Remembering Sally Ride, first American woman in space

Today we say goodbye to a woman who inspired many, if not all of us, in Club Jade.

You can read about her life on her wiki page, her science education company website, or any of the regular news outlets.

Yes, she contributed to science, to the space shuttle program, and to science education.  You’ll read about those at the sites above.

However, it’s the stories you will not read as part of the official record that are the most important when it comes to the impact Sally Ride had on the hearts and minds of children growing up in the 80′s through today. 

Club Jade’s own Paula tweeted earlier today:

I had the honor of meeting Sally Ride when I was twelve. She encouraged me to pursue science so I could follow her to the stars.

My earliest memory of Sally Ride was seeing her picture on a wall in a classroom, with the simple note of “First American Woman in Space – 1983″.  My first report in that class was on her because of that picture and caption and it made me a fan for life.  I wanted to go to space camp, I was driven to learn more about science and technology, and I was absolutely empowered to never let anyone tell me “girls can’t do X”.  All because of Sally’s example.  Thank you Sally Ride, for giving so many of us young girls an example of what we too could achieve.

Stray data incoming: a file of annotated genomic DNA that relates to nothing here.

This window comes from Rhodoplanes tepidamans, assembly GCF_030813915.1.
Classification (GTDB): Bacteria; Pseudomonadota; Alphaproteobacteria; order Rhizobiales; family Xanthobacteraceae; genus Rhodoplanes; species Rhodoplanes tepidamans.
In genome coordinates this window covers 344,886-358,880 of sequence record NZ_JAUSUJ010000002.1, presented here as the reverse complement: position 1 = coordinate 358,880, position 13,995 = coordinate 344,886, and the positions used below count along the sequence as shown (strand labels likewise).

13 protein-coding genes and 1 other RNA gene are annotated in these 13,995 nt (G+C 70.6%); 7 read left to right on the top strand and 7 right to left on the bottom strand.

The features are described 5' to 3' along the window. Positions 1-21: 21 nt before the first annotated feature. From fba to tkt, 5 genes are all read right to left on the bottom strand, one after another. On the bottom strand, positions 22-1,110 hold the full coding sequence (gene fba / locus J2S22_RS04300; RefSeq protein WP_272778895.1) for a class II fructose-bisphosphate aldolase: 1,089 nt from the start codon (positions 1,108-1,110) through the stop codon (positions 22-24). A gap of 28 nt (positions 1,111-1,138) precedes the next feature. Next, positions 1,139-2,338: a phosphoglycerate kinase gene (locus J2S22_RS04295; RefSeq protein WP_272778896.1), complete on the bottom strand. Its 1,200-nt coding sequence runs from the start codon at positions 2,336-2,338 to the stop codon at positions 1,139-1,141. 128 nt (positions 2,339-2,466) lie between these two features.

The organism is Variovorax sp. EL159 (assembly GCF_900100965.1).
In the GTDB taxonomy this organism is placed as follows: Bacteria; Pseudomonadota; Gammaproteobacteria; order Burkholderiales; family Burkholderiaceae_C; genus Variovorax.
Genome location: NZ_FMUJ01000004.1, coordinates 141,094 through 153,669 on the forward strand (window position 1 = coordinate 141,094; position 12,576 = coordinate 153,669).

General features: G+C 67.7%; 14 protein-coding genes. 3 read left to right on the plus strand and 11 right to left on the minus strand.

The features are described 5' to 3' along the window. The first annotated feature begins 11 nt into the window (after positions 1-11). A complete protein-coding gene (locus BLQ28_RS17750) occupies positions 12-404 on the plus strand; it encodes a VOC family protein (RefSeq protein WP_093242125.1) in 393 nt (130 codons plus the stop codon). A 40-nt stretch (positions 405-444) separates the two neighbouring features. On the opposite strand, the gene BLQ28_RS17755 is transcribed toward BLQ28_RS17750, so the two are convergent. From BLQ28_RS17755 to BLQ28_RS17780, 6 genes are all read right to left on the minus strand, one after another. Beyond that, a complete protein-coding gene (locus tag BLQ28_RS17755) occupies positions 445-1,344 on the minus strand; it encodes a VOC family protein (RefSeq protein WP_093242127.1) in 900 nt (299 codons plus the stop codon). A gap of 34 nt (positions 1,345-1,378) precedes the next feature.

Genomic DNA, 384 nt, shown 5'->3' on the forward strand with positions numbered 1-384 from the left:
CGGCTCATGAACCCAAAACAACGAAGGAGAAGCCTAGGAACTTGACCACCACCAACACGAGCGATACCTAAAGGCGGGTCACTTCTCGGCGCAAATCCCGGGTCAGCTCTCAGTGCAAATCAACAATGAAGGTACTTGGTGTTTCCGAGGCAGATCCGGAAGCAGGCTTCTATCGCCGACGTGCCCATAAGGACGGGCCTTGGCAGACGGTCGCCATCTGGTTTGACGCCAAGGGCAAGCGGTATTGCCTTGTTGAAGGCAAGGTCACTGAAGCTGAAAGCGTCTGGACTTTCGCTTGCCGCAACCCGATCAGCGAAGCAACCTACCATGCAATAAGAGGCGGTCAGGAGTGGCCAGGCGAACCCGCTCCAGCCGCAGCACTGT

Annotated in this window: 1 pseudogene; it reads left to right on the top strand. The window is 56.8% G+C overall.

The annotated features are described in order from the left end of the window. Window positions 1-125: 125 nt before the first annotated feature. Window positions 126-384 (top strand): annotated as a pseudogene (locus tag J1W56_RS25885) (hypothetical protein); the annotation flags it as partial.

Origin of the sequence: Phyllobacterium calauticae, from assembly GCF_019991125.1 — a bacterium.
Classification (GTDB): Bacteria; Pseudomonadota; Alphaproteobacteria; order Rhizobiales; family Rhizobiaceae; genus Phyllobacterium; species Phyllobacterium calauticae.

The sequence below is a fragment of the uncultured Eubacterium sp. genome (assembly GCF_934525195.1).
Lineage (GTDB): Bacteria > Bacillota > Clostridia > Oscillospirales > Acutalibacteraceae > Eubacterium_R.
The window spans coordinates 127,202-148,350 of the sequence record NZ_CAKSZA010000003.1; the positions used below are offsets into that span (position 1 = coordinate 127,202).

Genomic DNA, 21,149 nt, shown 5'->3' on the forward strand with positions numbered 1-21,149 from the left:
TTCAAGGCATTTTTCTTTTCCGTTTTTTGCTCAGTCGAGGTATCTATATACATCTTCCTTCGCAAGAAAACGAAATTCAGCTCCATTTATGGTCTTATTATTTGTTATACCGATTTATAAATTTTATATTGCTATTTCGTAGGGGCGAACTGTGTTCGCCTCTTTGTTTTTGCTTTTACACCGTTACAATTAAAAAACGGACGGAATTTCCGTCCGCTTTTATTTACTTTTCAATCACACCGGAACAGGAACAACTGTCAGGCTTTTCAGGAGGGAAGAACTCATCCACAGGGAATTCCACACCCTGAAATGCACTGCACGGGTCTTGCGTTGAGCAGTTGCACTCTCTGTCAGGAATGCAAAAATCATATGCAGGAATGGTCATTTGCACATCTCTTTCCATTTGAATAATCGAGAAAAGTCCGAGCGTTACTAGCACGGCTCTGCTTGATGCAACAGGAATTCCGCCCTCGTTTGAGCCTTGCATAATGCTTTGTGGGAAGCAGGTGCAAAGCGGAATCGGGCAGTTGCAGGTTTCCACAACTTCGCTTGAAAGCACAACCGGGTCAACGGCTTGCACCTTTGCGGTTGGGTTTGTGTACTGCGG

I’d like to invite you to share how she impacted your life, no matter how small, in the comments below.

One thought on “Remembering Sally Ride, first American woman in space

  1. Doyle

    I remember doing a report on her in grade school and just being so incredibly impressed by everything that I read about her. I met her years later when a visit to the Kennedy Space Center with family happened to coincide with some sort of presentation that she was making. The presentation was a private event, but we ran into her while she was out walking around the big rocket display field that they have there, and I was just thunderstruck by the moment and how unbelievably kind she was in stopping to talk to us.

    Seeing everything that’s been written about her in the past day has brought a lot of that feeling back, and I’m so glad to know that–even in an age when the general public is cynical about the sciences and space exploration–there are so many people out there who she inspired and whose lives she touched. An absolutely first class lady. I’ll miss her greatly.

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